For $20,000 of grant funds, the city would also replace a light-duty truck, thereby eliminating emissions at a rate of $107 per pound.
The El Dorado County Chamber of Commerce will re-offer its Stay and Play Shuttle program for 2014-2015. Using the recommended $80,421 of AB 2766, the following project description was submitted to supervisors through the AQMD:
“The El Dorado Stay and Play Shuttle program is designed to address transportation and lodging concerns with regard to weddings and large events. The shuttle will encourage group transportation and overnight stays from El Dorado County lodging to regional wedding and event venues by sharing the cost with applicant. Total contribution will be based on number of room nights at one or more EDC Lodging. Included in the Stay and Play program will be elements of public education with regard to emissions, public behaviors and the benefits of public and group transportation to the community as well as ride share options.”
Stay and Play anticipates a cost-effectiveness ratio of approximately $342 per pound, according to Johnston’s chart.
The Coloma Shuttle by the American River Recreation Association requested $159,200 for a per-pound reduction rate of $432 for the life of the 24-month project. The following project description was submitted along with the ARRA’s proposal documentation:
“The American River Recreation Association (ARRA), a non-profit organization focused on river access and recreational advocacy, will manage the Coloma Shuttle program during the AQMD grant period from 2014 to 2015. The Coloma Shuttle will utilize two vans and trailers provided by El Dorado County AQMD providing 255 days of service for river corridor recreation and the local community on the South Fork American River from the Chili Bar put-in to the Skunk Hollow take-out. The shuttle will operate during the months of March through December in 2014 and 2015. Shuttle service from the Folsom Light Rail Station will be added in 2015 providing a means for mass transit users to travel to the Coloma/Lotus area during the high tourist months of July and August.”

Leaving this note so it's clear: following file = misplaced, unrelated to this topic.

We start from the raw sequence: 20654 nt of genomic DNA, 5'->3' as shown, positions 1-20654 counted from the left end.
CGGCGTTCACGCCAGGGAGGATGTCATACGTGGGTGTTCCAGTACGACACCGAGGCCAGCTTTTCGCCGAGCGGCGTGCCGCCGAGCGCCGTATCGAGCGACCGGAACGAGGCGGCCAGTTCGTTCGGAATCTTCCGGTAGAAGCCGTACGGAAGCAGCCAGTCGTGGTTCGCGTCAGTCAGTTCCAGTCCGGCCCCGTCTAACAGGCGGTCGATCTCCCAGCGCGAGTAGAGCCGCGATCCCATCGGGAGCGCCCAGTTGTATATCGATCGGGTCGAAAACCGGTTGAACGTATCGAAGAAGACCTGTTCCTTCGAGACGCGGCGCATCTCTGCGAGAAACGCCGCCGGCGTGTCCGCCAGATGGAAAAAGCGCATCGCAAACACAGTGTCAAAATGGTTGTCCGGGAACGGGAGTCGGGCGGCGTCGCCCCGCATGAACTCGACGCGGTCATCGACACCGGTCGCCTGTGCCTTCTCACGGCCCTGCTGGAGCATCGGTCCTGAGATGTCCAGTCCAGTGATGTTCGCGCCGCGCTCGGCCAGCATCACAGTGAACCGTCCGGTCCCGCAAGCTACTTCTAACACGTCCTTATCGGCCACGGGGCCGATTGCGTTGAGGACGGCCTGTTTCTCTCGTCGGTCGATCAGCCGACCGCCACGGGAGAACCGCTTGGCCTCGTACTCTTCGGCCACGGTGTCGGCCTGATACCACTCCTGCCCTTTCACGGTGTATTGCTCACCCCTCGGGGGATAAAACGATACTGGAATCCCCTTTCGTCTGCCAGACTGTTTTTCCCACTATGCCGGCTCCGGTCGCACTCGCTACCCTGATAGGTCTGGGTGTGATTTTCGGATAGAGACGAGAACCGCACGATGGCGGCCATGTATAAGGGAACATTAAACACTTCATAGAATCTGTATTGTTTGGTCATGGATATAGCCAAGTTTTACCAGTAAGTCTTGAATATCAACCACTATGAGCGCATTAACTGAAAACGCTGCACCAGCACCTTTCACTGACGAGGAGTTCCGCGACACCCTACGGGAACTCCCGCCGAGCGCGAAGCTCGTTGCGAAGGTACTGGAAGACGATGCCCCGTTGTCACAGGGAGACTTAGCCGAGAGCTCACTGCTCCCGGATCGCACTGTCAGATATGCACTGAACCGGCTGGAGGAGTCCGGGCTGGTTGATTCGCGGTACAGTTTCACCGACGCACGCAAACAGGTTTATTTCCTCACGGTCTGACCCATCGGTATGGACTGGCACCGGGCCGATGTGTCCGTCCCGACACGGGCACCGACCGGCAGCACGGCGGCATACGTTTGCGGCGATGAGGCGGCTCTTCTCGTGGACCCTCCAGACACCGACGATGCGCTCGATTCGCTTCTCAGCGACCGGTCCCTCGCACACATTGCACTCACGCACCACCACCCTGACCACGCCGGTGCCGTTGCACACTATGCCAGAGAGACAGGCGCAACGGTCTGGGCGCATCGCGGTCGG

Helpful as it may be at reducing traffic and congestion during the four-day county fair, the El Dorado Transit shuttle bus program is last on the project list for cost-effectiveness at reducing air pollution. For a total of $61,137 in AB 2766 funds over two years, county staff calculated a cost per pound of emissions reduction at $672. The reasons are not obvious at first glance, primarily, because of the relatively short distance of each shuttle round trip. For example from the county’s main library down the hill to the fairgrounds is less than one mile. The longest run is less than eight miles round-trip, according to the proposal’s data. Short trips and the increase in “cleaner” vehicles the bus is replacing combine to reduce the overall effectiveness of the shuttle program in terms of air pollution. Also, the bus keeps going around and around while its passengers are at the fair, again reducing its effectiveness as an anti-pollution weapon. Thus, the lower score for the project, Air Quality Engineer Adam Baughman explained in an e-mail to the Mountain Democrat.
Contact Chris Daley at 530-344-5063 or email@example.com. Follow @CDaleyMtDemo.